The Worst US Mining Disasters
The Top US Mining Disasters
As Measured By Casualties
The Top Ten US Mining Disasters
Coal mining is a dangerous, but vital business. Roof collapses, gas and dust explosions and the heavy equipment are just some of the dangers faced by these brave men.
December 6, 1907
Monongah, West Virginia
361 casualties. The worst mining disaster in US history occurred when shafts 6 and 8 of a Consolidated Coal Company mine exploded. The explosion, which was apparently caused by methane gas, disabled the ventilation system causing the buildup of deadly gases.
October 22, 1913
This coal mine explosion killed 263.
November 13, 1909
A bale of hay accidentally ignites, setting the coal mine on fire. The death toll for miners and would-be rescuers reached 259.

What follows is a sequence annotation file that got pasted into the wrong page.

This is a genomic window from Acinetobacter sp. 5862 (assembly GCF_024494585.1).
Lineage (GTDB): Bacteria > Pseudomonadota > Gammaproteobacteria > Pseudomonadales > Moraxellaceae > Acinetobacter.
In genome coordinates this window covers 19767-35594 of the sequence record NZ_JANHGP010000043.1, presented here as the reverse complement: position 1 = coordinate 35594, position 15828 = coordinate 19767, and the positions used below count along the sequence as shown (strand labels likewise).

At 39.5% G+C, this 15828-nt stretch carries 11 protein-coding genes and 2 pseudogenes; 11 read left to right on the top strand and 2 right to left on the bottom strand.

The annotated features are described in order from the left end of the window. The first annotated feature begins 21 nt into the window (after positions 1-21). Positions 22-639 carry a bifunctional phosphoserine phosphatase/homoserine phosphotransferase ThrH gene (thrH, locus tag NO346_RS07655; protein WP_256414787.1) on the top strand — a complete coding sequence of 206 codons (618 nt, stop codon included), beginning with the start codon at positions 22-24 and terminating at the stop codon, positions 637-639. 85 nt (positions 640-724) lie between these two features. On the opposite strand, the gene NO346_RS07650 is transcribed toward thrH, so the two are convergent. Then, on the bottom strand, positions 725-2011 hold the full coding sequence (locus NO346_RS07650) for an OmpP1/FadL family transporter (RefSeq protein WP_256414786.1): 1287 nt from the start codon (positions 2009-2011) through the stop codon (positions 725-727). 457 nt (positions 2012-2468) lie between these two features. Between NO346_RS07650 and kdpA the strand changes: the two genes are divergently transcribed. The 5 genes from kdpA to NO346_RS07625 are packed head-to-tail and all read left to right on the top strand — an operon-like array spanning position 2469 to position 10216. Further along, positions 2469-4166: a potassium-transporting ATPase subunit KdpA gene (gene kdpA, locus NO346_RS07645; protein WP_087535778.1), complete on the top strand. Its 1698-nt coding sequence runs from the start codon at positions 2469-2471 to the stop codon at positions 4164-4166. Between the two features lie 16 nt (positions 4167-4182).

December 10, 1907
Jacobs Creek, Pennsylvania
In the same year as the Monongah mine disaster, 239 miners were killed in a separate disaster in Pennsylvania.
May 1, 1900
When a cache of blasting powder in a copper mine accidentally ignited, 200 were killed.
May 19, 1928
An explosion in the No. 1 coal mine killed 195.
May 19, 1902
Coal Creek, Tennessee
A methane gas buildup caused an explosion that killed 184.
April 28, 1914
An explosion at the No. 5 mine killed 181.
January 25, 1904
Springdale Township, Pennsylvania
When the Harwick mine explodes, 179 are killed.
March 8, 1924
Castle Gate, Utah
Inadequate watering of coal dust was blamed for an explosion that killed 172.